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Saturday, Aug. 14, 2004


Just a lighter shade of bland

Hello. My name is Tom Dillon and I'm a tofu-holic.

Yes, I fork down tofu by the saucerload. I slice it and dice it into salads and dump it wholesale into sukiyaki. I spear it up from the misty depths of my miso soup and snarf the deep-fried variety like candy. When I raid the fridge late at night and find a tofu tub quivering in fear behind jars of jam and wrappings of "chikuwa," I show no mercy.

But it hasn't always been like this. There was a time when I considered Japanese food -- and indeed much of Japanese life -- to be the epitome of bland. I didn't accept either right away.

I first encountered tofu back in my youth. In my sleepy Midwestern town, it came in thick supermarket packets that anybody could boot for 20 yards. Real footballs would fly farther, of course . . . and perhaps taste better, too.

Hence, most people avoided tofu, although weight watchers would sometimes give it a try in an effort to lose pounds and seem international at the same time. They stuffed it into lasagna in place of cheese -- which gave them an excuse to eat five helpings instead of three -- and gorged themselves while giggling at "Gilligan's Island" on TV.

Meanwhile, we kids pronounced it with a sharp nasal rise -- toh-FOO -- as if it were a lost martial art from China, one we didn't care to learn. The very thought of its real identity -- bean curd! -- made my stomach do back flips.

Yet by the time I arrived in Japan, my stomach had long outgrown such gymnastics. Living alone and being awkward in the kitchen, I developed a firm philosophy toward bachelor dining, a principle I called, "If it's food, I'll eat it." So I wolfed down large and repeated portions of everything Japanese.

But rarely did anything hit the spot. A plate of tofu and a bowl of rice? Accompanied by a cup of green tea? I didn't exactly slobber for this. Instead, I would bloop mountains of ketchup on my rice and plaster my tofu with ginger.

Once, at the house of foreign friends, I grabbed the meat sauce bottle and began to paint my white rice brown.

"Arrgh!" screamed my hostess. "Have you lost your mind?"

I put the bottle down and felt my head. "No. I think it's still there."

"Well, what you're doing is nuts. That's not the way to eat in Japan!"

I admitted that I had ruined some good sauce, and she then made me promise I would never commit such a culinary gaffe in her house again. So I agreed to eat future rice plain -- as long she would dump some sugar in my green tea.

"At least three lumps, please."

I later learned that many Japanese sip green tea mixed with rice. To me, this sounded like an old Dylan album: "Bland on Bland."

Yet, in my early months here -- circa 1976 -- it was not just Japanese food that I deemed as dull. Buses and trains of black-haired people all cloaked in dark suits and uniforms, streets with 80 percent of the vehicles painted white, apartment buildings stacked together like warehouse crates, and even a language that relied on set formal expressions -- at times I felt like the entire culture needed to be drowned in Heinz 57.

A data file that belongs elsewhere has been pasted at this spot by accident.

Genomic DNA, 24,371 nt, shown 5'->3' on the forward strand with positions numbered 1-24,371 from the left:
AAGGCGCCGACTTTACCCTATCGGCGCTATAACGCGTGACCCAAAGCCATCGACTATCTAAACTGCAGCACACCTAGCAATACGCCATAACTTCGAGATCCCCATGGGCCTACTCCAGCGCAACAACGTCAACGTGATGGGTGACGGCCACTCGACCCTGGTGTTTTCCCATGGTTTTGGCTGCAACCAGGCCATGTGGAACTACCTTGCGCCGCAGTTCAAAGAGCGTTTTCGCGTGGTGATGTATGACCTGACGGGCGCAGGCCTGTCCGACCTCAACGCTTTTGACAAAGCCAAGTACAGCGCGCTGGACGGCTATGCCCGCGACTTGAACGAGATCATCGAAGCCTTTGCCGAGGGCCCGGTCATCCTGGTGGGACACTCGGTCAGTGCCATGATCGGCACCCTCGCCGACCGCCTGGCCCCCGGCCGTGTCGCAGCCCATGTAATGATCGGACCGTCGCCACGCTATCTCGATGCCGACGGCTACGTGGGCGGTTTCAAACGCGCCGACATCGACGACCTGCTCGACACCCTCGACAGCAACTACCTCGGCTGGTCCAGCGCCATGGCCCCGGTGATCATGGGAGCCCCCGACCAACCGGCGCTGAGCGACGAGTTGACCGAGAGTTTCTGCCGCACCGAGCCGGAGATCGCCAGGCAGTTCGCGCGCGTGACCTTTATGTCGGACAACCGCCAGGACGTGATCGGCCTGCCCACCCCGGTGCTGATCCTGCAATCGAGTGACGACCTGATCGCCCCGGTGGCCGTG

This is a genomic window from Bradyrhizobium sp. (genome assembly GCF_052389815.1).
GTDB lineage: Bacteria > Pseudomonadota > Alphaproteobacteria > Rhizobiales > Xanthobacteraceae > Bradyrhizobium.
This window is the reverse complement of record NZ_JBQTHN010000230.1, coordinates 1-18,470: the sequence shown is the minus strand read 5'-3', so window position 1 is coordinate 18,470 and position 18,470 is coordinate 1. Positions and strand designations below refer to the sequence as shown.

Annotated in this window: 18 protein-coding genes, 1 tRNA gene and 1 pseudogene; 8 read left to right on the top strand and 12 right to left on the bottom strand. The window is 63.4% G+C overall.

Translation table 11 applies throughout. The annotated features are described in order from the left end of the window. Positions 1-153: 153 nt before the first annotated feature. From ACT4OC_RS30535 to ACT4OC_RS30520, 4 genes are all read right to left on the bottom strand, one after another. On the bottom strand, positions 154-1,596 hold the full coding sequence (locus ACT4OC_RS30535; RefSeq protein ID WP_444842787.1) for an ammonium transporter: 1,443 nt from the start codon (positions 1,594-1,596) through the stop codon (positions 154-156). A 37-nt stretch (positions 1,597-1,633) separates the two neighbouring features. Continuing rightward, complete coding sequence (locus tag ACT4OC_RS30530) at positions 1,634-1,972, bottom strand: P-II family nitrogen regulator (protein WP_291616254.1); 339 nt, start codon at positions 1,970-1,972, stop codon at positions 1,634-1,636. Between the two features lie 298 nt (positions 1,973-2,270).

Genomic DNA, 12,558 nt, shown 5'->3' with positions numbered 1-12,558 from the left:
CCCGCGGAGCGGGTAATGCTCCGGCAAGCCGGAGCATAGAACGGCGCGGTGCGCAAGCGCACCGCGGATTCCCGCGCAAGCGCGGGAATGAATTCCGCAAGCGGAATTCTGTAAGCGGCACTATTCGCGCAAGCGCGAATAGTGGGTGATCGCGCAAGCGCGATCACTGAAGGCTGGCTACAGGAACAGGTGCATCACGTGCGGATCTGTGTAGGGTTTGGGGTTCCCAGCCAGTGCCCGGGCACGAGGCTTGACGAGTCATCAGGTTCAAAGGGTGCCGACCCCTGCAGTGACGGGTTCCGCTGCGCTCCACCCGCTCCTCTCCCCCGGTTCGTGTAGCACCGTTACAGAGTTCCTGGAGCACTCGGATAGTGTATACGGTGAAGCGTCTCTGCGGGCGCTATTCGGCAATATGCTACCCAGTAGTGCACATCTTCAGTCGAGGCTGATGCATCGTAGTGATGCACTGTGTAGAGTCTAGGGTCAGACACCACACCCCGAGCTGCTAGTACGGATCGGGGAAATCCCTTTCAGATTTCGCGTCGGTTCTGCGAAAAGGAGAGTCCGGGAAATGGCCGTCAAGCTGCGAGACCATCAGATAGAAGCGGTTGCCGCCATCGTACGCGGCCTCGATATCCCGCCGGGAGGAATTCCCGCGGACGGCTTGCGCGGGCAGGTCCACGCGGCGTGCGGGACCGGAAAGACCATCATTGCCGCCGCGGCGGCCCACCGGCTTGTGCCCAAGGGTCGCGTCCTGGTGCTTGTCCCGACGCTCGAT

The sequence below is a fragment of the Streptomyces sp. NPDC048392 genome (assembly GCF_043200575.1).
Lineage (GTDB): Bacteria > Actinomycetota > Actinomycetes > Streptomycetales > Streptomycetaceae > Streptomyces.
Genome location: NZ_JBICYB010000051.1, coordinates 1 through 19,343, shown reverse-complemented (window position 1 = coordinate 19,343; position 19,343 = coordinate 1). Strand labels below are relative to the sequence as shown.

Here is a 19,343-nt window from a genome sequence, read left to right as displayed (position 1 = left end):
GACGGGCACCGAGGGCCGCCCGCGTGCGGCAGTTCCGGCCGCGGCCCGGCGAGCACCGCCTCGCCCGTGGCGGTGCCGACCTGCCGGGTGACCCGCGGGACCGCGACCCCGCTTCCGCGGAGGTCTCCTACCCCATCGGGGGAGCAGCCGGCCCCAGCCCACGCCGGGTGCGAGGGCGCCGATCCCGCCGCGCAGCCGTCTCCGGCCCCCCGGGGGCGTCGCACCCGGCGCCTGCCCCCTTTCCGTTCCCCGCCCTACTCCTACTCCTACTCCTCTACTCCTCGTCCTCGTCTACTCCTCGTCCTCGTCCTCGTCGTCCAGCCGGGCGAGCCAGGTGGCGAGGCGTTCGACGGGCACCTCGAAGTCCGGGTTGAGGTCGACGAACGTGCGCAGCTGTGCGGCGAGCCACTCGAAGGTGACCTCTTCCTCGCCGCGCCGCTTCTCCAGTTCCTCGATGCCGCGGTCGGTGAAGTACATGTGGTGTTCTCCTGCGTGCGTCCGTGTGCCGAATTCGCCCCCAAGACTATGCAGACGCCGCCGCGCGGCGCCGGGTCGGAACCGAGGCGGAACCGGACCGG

As for the more "colorful" aspects of Japanese tradition, I squinted with my young and discriminating American eyes and reasoned that if you'd visited one temple or shrine, you'd visited them all, if you'd viewed one samurai swashbuckler, you'd viewed them all, and so on. The entire nation sat like a block of pale tofu.

Yet somehow my ideas changed. Per most change, it did not occur with a bang. It came in subtle and delicate shades, very much like the layered culture of Japan itself. I can't tell for certain when it began.

"Sure, you can," says my wife. "It began when you met me."

Maybe. Maybe the blush of romance and the hint of commitment did encourage me to see Japan and not just look at it. Maybe, with no investment beyond my work contract, I would have soon returned to the States and, like so many other short-term visitors, have claimed to know all about this land without knowing anything at all.

At any rate, I stayed, and one of the things I soon saw was . . . tofu.

Which tastes best, I have found, when served chilled. On top of the tofu, scatter tiny O's of sliced green onion and add a fat dot of ginger. Splash this with one quick dash of soy sauce. Black, white, green and yellow shimmer on a saucer of light blue. This tofu cuts with the press of a chopstick and dances with flavors as it melts in the mouth.

"And it's healthy too," adds my wife.

In the States for visits, I have offered this delight to my U.S. family.

"Not the rubbery stuff you get here, but the real thing. C'mon. My wife can make it."

"No," declines some hesitant relative. "I'd rather have this." They then hack off a wedge of double-fudge chocolate cake with inch-thick frosting and slap this atop a paper plate. "How about you?"

I gulp. Chocolate vs. tofu? Is that even fair? But in the nick of time, my wiser addiction beckons.

"Nah, I'll have the tofu. . . . At least to start."

"Suit yourself." I hear them grinding sugar as they chew, and watch as they gurgle down swigs of diet soda. They wiggle deeper into their reclined La-Z-Boy and flick the TV to some sitcom. Canned laughter fills the room.

"But if you ask me," they say, "you guys in Japan don't know what's good."

Now -- after many years -- I can see that they're wrong.

To contact Thomas Dillon, send e-mail to marriedtojapan@yahoo.com

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